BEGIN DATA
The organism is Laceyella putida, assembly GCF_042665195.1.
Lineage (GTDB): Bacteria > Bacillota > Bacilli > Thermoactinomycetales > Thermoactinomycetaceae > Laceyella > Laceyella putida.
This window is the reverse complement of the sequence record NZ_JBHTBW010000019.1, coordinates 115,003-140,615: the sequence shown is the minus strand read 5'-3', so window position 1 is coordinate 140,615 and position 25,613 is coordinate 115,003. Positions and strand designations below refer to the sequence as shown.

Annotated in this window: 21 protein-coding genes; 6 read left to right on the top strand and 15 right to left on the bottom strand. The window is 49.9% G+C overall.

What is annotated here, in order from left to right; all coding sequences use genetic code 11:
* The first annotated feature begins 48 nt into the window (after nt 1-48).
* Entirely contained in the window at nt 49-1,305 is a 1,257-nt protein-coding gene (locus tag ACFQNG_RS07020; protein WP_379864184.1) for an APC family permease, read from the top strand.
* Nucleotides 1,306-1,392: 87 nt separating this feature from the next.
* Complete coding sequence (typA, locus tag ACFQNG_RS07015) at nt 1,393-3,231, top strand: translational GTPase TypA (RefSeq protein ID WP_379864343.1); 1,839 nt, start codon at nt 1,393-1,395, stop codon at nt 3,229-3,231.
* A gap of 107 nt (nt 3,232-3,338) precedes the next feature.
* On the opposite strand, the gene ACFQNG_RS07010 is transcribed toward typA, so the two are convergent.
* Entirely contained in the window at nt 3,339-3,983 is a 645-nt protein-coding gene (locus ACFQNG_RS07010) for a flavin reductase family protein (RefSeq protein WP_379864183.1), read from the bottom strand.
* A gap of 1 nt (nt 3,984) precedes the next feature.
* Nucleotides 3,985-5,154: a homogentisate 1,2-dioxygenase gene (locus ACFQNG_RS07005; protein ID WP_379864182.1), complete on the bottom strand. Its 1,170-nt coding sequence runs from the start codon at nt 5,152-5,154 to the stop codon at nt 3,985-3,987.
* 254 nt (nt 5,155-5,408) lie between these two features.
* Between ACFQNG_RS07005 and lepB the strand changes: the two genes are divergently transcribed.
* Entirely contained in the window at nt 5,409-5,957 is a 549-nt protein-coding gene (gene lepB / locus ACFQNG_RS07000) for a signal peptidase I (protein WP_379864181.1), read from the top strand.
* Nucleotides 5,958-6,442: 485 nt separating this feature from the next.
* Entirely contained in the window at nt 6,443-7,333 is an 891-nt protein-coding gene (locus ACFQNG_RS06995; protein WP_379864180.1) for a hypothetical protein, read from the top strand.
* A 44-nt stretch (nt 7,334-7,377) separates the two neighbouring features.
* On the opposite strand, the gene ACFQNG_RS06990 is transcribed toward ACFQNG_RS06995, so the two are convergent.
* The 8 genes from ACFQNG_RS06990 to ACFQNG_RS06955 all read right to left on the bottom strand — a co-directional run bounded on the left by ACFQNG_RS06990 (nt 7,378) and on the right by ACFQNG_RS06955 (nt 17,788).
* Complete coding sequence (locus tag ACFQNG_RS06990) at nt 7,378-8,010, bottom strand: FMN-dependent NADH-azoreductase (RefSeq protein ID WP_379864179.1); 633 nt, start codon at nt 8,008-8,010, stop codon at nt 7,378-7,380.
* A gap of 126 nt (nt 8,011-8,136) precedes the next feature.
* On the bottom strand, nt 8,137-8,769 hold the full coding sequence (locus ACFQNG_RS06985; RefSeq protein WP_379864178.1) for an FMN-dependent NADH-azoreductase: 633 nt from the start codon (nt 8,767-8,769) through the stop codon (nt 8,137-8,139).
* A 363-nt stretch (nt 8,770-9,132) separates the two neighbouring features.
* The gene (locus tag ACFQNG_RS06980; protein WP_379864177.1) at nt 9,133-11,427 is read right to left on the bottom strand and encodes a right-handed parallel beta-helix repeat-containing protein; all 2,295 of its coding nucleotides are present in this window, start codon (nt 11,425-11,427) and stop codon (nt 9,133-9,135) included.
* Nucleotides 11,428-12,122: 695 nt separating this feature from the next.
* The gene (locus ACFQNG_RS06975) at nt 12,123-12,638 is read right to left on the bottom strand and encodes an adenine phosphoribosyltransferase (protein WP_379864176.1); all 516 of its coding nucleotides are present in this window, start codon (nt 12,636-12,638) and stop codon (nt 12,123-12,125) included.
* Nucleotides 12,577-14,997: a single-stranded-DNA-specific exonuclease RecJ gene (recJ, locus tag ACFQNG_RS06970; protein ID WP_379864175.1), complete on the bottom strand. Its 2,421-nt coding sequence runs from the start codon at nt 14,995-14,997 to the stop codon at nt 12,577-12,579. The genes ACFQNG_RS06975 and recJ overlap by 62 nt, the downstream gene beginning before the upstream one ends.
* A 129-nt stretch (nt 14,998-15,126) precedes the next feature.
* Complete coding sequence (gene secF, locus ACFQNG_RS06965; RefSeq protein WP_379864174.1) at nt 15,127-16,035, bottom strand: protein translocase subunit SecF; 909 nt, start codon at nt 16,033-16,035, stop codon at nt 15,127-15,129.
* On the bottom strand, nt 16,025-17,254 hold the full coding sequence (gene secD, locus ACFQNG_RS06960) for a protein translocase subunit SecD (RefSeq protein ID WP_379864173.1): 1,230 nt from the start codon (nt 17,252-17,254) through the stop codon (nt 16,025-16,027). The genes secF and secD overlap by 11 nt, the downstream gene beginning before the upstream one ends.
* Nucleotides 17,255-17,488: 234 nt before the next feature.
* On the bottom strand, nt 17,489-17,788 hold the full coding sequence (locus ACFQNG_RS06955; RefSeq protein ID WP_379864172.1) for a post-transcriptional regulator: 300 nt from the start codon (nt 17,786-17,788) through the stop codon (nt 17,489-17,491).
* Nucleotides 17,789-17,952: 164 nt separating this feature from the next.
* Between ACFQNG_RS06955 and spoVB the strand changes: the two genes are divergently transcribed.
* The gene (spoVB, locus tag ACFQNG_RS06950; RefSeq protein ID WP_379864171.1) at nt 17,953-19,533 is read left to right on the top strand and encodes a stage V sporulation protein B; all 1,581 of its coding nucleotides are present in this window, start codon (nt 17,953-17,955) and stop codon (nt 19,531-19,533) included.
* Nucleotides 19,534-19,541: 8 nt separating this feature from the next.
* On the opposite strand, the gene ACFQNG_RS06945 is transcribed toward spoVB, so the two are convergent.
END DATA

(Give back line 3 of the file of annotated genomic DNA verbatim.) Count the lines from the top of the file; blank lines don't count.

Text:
This window is the reverse complement of the sequence record NZ_JBHTBW010000019.1, coordinates 115,003-140,615: the sequence shown is the minus strand read 5'-3', so window position 1 is coordinate 140,615 and position 25,613 is coordinate 115,003. Positions and strand designations below refer to the sequence as shown.